Presa Canario vs Cane Corso: Which Is the Better Guard Dog?

Presa Canario vs Cane Corso: Which Is the Better Guard Dog?

If you're looking for a good guard dog, you may have considered a Presa Canario or a Cane Corso -- both of which have been historically bred for guarding purposes.

But which is the better guard dog of the two?

This article will break down the advantages and disadvantages of both breeds, and will ultimately discuss which one makes for the better guard dog.

The first step is understanding a little bit about each breed. First, is the Presa Canario.

Presa Canario

Historically, the Presa Canario (short for "Perro de Presa Canario" or  "Canary Dog of Prey") was bred for guarding livestock and farms against wild or stray animals, especially other dogs.

Presa Canario Pros

Their benefits include:

  • Being very active, especially when outdoors.
  • Being relatively easy to train.
  • A high range of interaction when properly trained.
  • A relatively high natural intelligence.

The Presa Canario is a highly active breed, good for an owner with a lot of land or animals to protect. Its instincts point toward attacking perceived threats once honed with proper training.

The breed can learn to get along with numerous other people and animals, including other dogs. This comes with relative ease given the breed's historic role as a livestock guard dog.

Wary around potential threats, but loyal and protective around its owners' family and territory, a well-trained Presa Canario can also adapt quickly to different scenarios.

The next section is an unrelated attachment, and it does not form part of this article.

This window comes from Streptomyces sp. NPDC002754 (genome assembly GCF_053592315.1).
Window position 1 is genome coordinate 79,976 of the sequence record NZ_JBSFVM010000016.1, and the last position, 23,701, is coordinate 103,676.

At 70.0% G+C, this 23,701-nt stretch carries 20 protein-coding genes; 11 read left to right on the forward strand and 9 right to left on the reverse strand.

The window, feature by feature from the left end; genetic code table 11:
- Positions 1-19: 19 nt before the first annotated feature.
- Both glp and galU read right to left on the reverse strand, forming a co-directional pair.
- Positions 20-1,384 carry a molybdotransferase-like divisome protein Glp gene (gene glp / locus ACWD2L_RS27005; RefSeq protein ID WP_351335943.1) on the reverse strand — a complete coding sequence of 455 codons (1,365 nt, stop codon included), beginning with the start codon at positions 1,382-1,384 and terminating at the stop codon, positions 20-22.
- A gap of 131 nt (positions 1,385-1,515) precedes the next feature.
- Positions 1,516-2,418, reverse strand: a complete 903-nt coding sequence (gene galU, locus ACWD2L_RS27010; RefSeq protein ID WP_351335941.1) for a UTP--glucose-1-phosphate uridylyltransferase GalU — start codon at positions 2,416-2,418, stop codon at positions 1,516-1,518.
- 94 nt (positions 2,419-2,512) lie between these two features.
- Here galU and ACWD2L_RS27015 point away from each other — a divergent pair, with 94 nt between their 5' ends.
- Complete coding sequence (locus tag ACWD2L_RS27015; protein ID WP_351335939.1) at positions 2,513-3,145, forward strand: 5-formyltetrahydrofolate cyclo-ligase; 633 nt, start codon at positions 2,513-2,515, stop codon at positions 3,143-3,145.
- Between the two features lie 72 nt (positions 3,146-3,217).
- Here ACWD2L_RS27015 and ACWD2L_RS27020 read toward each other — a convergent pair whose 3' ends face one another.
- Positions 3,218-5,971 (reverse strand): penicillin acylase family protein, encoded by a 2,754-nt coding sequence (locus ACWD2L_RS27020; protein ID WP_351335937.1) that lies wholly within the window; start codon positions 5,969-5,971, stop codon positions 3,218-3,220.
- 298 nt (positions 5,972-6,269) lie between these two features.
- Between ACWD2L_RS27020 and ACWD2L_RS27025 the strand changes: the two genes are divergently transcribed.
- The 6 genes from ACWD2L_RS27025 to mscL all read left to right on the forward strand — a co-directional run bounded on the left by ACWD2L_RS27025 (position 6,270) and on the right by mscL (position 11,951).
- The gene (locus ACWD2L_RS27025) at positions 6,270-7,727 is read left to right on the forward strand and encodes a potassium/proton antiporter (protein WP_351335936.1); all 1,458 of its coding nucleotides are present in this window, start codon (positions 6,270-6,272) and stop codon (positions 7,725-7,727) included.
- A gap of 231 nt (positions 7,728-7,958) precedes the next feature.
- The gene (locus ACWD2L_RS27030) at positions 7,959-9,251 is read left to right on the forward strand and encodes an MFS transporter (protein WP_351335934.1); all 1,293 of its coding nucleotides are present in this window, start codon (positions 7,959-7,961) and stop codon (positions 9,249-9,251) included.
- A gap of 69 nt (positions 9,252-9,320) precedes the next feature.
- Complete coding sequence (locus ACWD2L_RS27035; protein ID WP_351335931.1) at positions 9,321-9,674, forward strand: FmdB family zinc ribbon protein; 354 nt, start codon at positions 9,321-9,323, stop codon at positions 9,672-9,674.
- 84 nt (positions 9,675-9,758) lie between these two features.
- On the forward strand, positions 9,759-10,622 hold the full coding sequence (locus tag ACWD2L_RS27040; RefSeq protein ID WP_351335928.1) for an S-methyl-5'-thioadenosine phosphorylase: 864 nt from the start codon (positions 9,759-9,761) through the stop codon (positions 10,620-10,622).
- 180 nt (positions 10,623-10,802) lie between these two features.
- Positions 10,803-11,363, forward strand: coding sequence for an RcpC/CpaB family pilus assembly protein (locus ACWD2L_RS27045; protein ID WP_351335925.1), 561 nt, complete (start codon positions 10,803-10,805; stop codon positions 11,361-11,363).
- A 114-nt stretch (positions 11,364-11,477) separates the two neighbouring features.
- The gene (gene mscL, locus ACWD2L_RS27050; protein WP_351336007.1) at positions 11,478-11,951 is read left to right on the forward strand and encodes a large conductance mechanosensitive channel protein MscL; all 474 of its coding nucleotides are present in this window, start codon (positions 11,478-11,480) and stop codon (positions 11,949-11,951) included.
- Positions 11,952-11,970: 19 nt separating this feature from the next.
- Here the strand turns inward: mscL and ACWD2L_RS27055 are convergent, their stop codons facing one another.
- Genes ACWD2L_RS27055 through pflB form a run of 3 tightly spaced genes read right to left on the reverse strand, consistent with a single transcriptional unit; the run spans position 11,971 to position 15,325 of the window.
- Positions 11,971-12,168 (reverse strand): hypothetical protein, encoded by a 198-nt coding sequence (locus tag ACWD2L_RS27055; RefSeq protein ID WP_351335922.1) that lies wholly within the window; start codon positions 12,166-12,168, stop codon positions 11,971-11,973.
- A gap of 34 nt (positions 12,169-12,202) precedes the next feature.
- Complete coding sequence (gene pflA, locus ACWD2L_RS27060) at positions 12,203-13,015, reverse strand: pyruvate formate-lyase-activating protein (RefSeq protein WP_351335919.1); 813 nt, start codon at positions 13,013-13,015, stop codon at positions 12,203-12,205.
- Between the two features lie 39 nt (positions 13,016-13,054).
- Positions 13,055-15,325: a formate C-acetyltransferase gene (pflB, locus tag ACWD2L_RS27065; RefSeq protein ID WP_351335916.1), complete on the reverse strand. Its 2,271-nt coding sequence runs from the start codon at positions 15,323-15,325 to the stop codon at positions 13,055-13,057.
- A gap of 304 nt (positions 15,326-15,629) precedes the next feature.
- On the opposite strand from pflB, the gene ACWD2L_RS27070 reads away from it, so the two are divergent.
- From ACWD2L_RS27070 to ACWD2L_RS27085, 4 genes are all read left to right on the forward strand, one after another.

This is due to the Presa Canario's intelligence, making it a curious and confident animal. This breed's inquisitive instincts can come in handy in guard dog situations, with its intuition as its guide.

Presa Canario Cons

Disadvantages of the Presa Canario, however, include:

  • Needing intense early-life training.
  • Needing well-trained familiarity with friends, neighbors, and animals.
  • The need for copious exercise.
  • The potential for serious injury to others from lack of control.

The Presa Canario is not recommended for first-time owners or owners of "softer" breeds. This breed has led to the death of at least one person, due to the unwillingness and inability of owners to control and properly train these animals.

For this reason, the Presa Canario needs to be checked for temperament and trained at an early age -- training as soon as at home immediately first -- and then enrolling it in a training program at least at ten weeks of age.

The breed also needs regular exposure to family members, older children, friends, neighbors, other animals, and different familiar surroundings, as much as possible.

That said, this breed is simply not suitable for extended indoor stays or being close to small children. Only calmly assertive, experienced owners should handle this animal -- a drawback if the goal is for casual use as a guard dog.

RELATED: Doberman vs Rottweiler: Which Is the Better Guard Dog?

Cane Corso

The Cane Corso (Italian for "Protector Dog" loosely) is a dog that has been bred historically for war, hunting, and agricultural guarding duties.